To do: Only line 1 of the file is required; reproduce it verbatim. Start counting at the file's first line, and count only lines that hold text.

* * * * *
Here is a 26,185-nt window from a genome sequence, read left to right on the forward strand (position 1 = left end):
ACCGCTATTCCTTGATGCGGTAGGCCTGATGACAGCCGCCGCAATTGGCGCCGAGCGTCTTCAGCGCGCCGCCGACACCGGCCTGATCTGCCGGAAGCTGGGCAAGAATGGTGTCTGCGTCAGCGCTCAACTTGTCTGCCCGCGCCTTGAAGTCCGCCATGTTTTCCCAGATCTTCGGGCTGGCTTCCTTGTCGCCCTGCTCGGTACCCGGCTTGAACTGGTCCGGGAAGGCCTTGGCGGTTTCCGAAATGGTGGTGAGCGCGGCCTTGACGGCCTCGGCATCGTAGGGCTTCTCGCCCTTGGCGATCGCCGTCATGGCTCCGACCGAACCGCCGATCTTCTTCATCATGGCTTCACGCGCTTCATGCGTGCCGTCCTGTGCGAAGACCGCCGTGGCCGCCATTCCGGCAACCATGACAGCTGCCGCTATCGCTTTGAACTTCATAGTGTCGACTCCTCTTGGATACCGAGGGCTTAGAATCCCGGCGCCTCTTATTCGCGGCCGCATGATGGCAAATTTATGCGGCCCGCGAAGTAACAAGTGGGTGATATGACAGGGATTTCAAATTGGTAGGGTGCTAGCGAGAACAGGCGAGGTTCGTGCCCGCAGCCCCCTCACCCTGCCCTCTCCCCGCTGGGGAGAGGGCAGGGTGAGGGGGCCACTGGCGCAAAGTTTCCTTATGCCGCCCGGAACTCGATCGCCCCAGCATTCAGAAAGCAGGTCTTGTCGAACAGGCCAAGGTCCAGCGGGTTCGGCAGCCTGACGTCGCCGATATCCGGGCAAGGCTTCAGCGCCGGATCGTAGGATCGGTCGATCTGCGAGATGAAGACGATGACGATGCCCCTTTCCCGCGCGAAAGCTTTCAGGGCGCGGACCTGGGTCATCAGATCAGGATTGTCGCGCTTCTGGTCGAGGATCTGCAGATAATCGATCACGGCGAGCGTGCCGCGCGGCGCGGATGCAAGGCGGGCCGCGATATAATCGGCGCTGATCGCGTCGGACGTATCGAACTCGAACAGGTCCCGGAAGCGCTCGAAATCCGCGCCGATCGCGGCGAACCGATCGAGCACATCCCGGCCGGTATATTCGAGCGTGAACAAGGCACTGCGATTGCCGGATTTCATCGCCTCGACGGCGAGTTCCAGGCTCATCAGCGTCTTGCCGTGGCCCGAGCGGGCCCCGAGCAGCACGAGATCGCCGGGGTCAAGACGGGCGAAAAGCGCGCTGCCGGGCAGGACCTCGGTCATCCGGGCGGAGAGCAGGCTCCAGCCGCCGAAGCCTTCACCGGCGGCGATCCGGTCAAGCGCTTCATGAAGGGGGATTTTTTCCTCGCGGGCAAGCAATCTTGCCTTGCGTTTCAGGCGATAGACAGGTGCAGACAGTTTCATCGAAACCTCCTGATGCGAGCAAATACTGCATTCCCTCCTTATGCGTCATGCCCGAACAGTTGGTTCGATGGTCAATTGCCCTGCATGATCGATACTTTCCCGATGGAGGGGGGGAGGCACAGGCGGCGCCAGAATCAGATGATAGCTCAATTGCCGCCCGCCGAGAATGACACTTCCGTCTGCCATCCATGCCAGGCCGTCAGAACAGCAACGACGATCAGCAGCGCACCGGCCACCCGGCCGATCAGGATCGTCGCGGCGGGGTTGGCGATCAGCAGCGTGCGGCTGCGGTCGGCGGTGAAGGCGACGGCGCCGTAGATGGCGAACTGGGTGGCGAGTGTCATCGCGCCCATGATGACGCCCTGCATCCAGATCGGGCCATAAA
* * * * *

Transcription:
Here is a 26,185-nt window from a genome sequence, read left to right on the forward strand (position 1 = left end):